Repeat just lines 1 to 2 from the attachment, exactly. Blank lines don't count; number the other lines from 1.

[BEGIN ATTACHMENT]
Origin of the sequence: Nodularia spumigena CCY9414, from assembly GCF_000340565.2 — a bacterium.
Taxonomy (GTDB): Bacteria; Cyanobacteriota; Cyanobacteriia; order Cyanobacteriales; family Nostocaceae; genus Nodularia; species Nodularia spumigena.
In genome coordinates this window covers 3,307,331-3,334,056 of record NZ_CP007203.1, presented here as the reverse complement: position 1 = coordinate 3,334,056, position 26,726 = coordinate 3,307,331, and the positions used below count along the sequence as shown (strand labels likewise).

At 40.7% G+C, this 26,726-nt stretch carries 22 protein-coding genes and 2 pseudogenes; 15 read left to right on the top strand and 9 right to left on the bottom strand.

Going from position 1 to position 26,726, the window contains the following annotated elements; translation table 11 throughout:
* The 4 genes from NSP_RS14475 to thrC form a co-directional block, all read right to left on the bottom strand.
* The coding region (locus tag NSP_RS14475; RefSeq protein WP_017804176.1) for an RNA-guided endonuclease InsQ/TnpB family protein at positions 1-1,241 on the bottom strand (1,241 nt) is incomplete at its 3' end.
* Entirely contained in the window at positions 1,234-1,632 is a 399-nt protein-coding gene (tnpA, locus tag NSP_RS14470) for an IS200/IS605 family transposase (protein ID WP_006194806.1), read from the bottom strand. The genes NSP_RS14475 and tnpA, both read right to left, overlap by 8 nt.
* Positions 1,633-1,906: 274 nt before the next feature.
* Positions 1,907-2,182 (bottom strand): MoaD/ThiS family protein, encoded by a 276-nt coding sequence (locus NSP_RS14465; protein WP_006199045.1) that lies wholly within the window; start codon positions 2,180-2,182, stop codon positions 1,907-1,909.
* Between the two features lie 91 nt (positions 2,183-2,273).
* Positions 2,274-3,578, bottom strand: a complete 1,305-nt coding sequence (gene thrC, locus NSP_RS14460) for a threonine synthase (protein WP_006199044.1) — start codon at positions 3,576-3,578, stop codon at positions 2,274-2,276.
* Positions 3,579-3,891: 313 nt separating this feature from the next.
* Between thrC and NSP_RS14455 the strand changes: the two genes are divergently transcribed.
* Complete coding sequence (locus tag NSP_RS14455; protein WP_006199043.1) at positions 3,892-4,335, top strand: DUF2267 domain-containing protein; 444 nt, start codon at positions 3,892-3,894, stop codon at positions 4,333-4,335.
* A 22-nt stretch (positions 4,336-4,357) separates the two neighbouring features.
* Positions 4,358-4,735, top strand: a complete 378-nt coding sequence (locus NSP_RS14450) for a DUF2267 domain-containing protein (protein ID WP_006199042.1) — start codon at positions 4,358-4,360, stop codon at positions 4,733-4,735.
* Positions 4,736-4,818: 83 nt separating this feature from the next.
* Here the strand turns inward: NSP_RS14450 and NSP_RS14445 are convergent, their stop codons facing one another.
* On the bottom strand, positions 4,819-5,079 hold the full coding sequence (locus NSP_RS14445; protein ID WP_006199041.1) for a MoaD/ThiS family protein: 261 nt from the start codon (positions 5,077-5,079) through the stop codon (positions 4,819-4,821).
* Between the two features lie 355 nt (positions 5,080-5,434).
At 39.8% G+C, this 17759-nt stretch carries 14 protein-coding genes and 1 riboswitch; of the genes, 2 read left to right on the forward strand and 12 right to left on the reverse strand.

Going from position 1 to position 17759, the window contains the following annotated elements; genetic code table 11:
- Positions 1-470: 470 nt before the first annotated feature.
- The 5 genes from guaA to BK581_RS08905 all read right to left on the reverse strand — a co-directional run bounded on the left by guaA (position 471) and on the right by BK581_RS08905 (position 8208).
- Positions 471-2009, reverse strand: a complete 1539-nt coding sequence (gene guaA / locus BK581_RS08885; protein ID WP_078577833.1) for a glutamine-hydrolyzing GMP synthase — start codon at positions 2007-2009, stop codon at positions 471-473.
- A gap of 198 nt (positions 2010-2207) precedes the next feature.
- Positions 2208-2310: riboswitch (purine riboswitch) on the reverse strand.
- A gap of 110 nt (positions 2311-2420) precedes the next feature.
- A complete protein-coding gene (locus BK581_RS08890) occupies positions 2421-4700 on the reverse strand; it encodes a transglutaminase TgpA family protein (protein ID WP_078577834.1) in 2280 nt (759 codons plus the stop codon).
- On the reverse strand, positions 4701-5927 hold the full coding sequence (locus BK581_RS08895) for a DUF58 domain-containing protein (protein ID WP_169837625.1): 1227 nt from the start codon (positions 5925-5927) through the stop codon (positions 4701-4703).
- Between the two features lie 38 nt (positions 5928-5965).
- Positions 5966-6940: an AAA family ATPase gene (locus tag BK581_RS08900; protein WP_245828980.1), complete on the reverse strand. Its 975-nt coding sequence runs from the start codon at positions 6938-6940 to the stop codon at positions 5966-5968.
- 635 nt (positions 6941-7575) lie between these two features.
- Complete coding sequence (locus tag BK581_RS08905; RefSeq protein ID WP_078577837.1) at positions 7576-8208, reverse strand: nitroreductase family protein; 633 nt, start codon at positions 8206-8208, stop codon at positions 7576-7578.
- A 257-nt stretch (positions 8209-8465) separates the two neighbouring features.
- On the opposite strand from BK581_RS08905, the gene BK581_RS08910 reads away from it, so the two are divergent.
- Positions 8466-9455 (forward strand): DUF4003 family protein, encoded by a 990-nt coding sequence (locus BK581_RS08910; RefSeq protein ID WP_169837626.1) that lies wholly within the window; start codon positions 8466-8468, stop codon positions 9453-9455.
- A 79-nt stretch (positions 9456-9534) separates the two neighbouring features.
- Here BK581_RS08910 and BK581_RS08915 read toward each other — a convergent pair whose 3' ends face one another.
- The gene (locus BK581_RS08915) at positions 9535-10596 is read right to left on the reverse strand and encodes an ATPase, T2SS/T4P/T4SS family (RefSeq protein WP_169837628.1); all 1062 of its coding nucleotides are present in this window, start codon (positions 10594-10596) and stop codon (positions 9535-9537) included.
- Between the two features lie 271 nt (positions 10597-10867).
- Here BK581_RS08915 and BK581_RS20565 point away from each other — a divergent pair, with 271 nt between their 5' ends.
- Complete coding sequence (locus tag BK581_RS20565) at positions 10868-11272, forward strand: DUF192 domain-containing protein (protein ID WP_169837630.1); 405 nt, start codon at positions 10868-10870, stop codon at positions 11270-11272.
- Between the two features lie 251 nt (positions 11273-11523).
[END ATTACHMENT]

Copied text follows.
Origin of the sequence: Nodularia spumigena CCY9414, from assembly GCF_000340565.2 — a bacterium.
Taxonomy (GTDB): Bacteria; Cyanobacteriota; Cyanobacteriia; order Cyanobacteriales; family Nostocaceae; genus Nodularia; species Nodularia spumigena.